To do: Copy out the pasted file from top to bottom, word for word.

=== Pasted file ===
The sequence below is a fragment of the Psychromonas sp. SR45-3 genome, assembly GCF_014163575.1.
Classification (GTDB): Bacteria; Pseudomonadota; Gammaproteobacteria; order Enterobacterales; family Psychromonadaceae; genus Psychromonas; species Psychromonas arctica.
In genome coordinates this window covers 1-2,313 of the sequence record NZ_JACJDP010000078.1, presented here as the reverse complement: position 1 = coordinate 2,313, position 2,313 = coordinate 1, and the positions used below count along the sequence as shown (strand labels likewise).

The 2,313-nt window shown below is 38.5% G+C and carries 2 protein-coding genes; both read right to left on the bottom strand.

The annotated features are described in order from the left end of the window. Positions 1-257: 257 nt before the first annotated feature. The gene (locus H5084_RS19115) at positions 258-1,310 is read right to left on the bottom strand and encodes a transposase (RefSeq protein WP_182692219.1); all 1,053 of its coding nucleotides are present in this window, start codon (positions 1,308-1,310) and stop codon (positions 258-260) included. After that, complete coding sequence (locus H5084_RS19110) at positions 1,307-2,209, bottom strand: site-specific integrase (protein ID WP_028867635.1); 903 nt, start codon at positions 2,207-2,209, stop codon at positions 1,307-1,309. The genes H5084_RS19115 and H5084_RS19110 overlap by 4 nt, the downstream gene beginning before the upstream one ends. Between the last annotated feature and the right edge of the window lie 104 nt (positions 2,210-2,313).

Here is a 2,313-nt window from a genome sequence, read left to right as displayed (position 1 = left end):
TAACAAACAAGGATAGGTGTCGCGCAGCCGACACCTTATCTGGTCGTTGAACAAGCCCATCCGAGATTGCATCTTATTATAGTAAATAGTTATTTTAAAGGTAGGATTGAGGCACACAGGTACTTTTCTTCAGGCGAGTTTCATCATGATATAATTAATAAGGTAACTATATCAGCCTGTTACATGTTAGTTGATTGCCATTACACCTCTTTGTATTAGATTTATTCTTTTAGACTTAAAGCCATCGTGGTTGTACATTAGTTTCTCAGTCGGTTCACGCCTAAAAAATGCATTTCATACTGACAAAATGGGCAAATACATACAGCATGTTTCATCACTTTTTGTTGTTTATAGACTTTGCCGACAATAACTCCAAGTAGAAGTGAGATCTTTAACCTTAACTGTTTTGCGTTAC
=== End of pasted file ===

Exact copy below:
The sequence below is a fragment of the Psychromonas sp. SR45-3 genome, assembly GCF_014163575.1.
Classification (GTDB): Bacteria; Pseudomonadota; Gammaproteobacteria; order Enterobacterales; family Psychromonadaceae; genus Psychromonas; species Psychromonas arctica.
In genome coordinates this window covers 1-2,313 of the sequence record NZ_JACJDP010000078.1, presented here as the reverse complement: position 1 = coordinate 2,313, position 2,313 = coordinate 1, and the positions used below count along the sequence as shown (strand labels likewise).

The 2,313-nt window shown below is 38.5% G+C and carries 2 protein-coding genes; both read right to left on the bottom strand.

The annotated features are described in order from the left end of the window. Positions 1-257: 257 nt before the first annotated feature. The gene (locus H5084_RS19115) at positions 258-1,310 is read right to left on the bottom strand and encodes a transposase (RefSeq protein WP_182692219.1); all 1,053 of its coding nucleotides are present in this window, start codon (positions 1,308-1,310) and stop codon (positions 258-260) included. After that, complete coding sequence (locus H5084_RS19110) at positions 1,307-2,209, bottom strand: site-specific integrase (protein ID WP_028867635.1); 903 nt, start codon at positions 2,207-2,209, stop codon at positions 1,307-1,309. The genes H5084_RS19115 and H5084_RS19110 overlap by 4 nt, the downstream gene beginning before the upstream one ends. Between the last annotated feature and the right edge of the window lie 104 nt (positions 2,210-2,313).

Here is a 2,313-nt window from a genome sequence, read left to right as displayed (position 1 = left end):
TAACAAACAAGGATAGGTGTCGCGCAGCCGACACCTTATCTGGTCGTTGAACAAGCCCATCCGAGATTGCATCTTATTATAGTAAATAGTTATTTTAAAGGTAGGATTGAGGCACACAGGTACTTTTCTTCAGGCGAGTTTCATCATGATATAATTAATAAGGTAACTATATCAGCCTGTTACATGTTAGTTGATTGCCATTACACCTCTTTGTATTAGATTTATTCTTTTAGACTTAAAGCCATCGTGGTTGTACATTAGTTTCTCAGTCGGTTCACGCCTAAAAAATGCATTTCATACTGACAAAATGGGCAAATACATACAGCATGTTTCATCACTTTTTGTTGTTTATAGACTTTGCCGACAATAACTCCAAGTAGAAGTGAGATCTTTAACCTTAACTGTTTTGCGTTAC